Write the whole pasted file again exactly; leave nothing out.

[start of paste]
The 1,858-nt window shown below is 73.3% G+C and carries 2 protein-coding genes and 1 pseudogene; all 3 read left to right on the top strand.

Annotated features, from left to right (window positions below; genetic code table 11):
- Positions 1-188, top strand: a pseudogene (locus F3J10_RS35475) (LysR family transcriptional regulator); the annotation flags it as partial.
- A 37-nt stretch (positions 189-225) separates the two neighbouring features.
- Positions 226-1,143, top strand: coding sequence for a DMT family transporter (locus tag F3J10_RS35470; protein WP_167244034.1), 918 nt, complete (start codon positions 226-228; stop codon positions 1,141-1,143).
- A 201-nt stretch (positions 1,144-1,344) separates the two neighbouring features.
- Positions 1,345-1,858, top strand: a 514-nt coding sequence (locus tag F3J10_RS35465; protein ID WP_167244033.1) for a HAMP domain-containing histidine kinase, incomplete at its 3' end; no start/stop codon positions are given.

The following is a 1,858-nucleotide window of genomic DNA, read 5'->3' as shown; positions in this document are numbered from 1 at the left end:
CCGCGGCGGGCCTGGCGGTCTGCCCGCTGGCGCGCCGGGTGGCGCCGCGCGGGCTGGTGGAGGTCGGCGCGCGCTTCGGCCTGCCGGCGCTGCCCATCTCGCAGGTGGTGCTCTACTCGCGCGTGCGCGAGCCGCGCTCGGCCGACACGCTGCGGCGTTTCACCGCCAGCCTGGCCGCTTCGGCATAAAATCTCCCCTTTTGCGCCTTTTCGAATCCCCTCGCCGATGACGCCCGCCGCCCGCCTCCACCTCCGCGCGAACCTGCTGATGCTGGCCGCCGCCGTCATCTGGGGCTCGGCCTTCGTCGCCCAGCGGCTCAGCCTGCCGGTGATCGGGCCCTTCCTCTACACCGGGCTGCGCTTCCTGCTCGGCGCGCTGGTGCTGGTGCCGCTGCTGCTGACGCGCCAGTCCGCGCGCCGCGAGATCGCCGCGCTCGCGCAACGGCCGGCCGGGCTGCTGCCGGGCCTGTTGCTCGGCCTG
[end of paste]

The 1,858-nt window shown below is 73.3% G+C and carries 2 protein-coding genes and 1 pseudogene; all 3 read left to right on the top strand.

Annotated features, from left to right (window positions below; genetic code table 11):
- Positions 1-188, top strand: a pseudogene (locus F3J10_RS35475) (LysR family transcriptional regulator); the annotation flags it as partial.
- A 37-nt stretch (positions 189-225) separates the two neighbouring features.
- Positions 226-1,143, top strand: coding sequence for a DMT family transporter (locus tag F3J10_RS35470; protein WP_167244034.1), 918 nt, complete (start codon positions 226-228; stop codon positions 1,141-1,143).
- A 201-nt stretch (positions 1,144-1,344) separates the two neighbouring features.
- Positions 1,345-1,858, top strand: a 514-nt coding sequence (locus tag F3J10_RS35465; protein ID WP_167244033.1) for a HAMP domain-containing histidine kinase, incomplete at its 3' end; no start/stop codon positions are given.

The following is a 1,858-nucleotide window of genomic DNA, read 5'->3' as shown; positions in this document are numbered from 1 at the left end:
CCGCGGCGGGCCTGGCGGTCTGCCCGCTGGCGCGCCGGGTGGCGCCGCGCGGGCTGGTGGAGGTCGGCGCGCGCTTCGGCCTGCCGGCGCTGCCCATCTCGCAGGTGGTGCTCTACTCGCGCGTGCGCGAGCCGCGCTCGGCCGACACGCTGCGGCGTTTCACCGCCAGCCTGGCCGCTTCGGCATAAAATCTCCCCTTTTGCGCCTTTTCGAATCCCCTCGCCGATGACGCCCGCCGCCCGCCTCCACCTCCGCGCGAACCTGCTGATGCTGGCCGCCGCCGTCATCTGGGGCTCGGCCTTCGTCGCCCAGCGGCTCAGCCTGCCGGTGATCGGGCCCTTCCTCTACACCGGGCTGCGCTTCCTGCTCGGCGCGCTGGTGCTGGTGCCGCTGCTGCTGACGCGCCAGTCCGCGCGCCGCGAGATCGCCGCGCTCGCGCAACGGCCGGCCGGGCTGCTGCCGGGCCTGTTGCTCGGCCTG